It’s one of their “one way” routes.  Like Roscoff-Bilbao.

  • Haha 2
Link to post
Share on other sites
8 hours ago, cvabishop said:

The current upsurge of infections in Europe correlates with the easing of restrictions which, among other things, enabled hundreds of thousands, if not millions, of holiday makers to criss cross Europe over the last couple of months or so.

Doesn't it also corelate with the easing of restrictions here and encouragement to socialise that enabled the entire country to mix far more freely than it had been previously?

Link to post
Share on other sites

The issue with any test is that is only correct at the moment of the test. You may have SARS-CoV-2 in your system but early stage so may not register on the test, so does not mean you are clean.

COVID test are not a definite either, the process used is for screening before getting a proper diagnosis. PCR testing only indicates if a genetic strand (a small part of the DNA) of the virus , it does mean the virus is complete, active or infectious. This means all the positive tests may not be infectious COVID. Any test is any indication only.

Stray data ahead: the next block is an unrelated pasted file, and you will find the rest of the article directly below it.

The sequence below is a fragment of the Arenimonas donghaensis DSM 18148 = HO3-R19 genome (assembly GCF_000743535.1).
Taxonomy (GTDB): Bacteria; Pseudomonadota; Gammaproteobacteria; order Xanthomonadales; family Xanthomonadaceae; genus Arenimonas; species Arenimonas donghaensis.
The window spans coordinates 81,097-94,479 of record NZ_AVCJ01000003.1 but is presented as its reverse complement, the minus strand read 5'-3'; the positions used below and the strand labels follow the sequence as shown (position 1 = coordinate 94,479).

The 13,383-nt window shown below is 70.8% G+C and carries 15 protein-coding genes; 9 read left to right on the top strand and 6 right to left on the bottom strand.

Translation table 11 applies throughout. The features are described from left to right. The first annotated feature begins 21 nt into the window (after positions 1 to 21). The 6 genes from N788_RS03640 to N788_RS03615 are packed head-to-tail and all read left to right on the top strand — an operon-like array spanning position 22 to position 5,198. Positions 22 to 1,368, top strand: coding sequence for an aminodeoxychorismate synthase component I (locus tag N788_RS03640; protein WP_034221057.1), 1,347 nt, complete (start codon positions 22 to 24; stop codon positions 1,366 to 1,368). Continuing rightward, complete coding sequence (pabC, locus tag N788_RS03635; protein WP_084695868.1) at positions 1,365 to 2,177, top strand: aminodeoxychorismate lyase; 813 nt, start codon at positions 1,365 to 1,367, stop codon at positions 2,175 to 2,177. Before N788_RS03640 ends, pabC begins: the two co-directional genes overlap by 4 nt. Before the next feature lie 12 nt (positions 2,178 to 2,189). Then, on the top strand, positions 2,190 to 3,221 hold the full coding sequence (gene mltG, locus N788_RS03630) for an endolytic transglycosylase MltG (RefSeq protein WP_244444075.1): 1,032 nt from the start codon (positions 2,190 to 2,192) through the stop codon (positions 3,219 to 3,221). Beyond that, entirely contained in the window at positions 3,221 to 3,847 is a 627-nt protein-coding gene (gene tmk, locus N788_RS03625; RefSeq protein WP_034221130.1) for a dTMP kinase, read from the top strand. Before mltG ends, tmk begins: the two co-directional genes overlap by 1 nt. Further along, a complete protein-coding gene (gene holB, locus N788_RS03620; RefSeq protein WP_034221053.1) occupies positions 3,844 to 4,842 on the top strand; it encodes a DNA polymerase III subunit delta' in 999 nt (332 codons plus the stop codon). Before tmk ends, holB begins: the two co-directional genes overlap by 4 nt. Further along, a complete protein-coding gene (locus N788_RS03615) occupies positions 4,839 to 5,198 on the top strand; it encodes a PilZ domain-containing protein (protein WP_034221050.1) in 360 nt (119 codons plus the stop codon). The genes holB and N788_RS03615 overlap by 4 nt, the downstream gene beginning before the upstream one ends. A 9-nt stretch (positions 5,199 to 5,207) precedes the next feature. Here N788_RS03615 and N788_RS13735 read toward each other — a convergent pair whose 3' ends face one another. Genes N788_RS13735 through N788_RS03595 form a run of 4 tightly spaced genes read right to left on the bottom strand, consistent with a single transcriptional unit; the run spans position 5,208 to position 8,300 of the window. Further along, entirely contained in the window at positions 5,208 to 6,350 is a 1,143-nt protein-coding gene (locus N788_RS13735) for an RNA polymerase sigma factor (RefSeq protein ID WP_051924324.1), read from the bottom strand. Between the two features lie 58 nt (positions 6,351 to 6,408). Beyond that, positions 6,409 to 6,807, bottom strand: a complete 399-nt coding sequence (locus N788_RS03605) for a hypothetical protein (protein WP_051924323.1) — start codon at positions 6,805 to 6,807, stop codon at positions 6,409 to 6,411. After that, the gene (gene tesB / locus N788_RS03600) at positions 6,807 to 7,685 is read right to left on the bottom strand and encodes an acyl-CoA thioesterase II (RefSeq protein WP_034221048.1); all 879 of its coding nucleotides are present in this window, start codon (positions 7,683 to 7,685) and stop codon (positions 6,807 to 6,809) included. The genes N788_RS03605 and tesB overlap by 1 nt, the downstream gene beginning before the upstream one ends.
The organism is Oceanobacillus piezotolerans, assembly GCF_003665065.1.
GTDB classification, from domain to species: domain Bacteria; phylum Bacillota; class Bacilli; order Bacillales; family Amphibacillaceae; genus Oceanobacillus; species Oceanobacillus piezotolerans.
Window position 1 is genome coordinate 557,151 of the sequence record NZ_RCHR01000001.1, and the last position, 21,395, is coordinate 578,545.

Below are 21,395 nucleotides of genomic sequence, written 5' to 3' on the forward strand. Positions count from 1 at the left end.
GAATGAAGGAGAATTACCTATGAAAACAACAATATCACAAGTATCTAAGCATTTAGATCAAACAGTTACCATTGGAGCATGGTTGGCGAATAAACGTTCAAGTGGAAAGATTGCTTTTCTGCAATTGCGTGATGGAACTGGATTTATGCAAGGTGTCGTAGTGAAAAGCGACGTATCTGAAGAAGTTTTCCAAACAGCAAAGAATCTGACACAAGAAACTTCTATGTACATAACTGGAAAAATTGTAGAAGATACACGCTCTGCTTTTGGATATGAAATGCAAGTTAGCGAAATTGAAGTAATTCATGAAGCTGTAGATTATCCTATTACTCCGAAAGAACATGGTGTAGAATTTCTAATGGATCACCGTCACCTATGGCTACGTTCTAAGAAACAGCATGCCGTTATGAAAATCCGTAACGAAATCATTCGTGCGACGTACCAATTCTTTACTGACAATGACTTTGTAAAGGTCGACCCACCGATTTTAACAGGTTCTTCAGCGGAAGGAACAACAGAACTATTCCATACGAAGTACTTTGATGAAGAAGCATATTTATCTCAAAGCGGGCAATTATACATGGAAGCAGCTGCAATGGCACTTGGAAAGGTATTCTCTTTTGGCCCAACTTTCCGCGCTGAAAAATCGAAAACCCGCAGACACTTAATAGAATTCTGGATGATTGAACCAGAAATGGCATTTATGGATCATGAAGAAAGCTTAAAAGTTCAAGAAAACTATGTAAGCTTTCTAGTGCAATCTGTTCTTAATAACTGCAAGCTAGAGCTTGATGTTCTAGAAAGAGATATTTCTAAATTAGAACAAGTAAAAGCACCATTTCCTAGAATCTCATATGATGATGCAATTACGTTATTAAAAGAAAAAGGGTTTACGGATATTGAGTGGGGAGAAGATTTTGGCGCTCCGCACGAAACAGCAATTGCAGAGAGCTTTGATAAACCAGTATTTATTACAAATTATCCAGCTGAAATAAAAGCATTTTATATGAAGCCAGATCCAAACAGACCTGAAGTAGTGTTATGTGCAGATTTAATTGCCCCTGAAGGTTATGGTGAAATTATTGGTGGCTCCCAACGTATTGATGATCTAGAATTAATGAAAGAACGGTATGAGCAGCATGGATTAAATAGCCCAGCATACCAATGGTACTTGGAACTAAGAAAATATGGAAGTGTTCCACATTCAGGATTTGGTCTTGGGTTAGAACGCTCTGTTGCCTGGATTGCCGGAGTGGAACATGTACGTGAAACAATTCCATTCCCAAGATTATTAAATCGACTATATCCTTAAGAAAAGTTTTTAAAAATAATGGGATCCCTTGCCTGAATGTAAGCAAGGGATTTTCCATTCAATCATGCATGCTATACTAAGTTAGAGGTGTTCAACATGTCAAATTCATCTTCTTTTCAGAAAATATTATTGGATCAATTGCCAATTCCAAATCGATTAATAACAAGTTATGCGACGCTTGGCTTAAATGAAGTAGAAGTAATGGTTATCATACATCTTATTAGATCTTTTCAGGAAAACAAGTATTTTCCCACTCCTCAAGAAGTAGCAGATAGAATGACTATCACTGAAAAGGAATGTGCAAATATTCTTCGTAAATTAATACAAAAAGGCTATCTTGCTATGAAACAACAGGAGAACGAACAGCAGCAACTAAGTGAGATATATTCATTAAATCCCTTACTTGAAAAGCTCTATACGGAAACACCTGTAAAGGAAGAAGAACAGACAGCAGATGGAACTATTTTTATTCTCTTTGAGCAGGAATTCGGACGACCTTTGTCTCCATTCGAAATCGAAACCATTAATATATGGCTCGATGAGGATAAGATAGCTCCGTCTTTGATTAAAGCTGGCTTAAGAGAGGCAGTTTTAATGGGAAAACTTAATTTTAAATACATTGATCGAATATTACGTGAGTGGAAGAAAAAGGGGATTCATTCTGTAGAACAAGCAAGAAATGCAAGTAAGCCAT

PHE - "It is important to note that detecting viral material by PCR does not indicate that the virus is fully intact and infectious, i.e. able to cause infection in other people. The isolation of infectious virus from positive individuals requires culture methods conducted in laboratories with specialist containment facilities and are time consuming and complex" 

The more I look at testing, the more I wonder why for pillar 2?

Full blown COVID hits you like an express train, you don't need to test to know.
Asymptomatic people are not going to get tested as they don't know.
The DGASers are not getting tested just in case and curtails life.
Ditto mild cases depending on ethical persuasion.

COVID tests have become the defacto sticking plaster so the masses / companies can tick a box and feel happy or not about life.

We need simple rules - Feeling the COVID tingle, don't mingle.

  • Like 1
Link to post
Share on other sites
7 hours ago, IanN said:

Lucky?

Out of work with no money and with a very bleak future!!!

It will be interesting to know how many school leavers and graduates this year have got a job 

Those who have a jobs are going to be paying off the debt as well our social security, pensions  etc. for the rest of their lives This will also include all of our grandchildren. Give them a break some are idiots and uncaring but I suspect most do have a social conscience

This.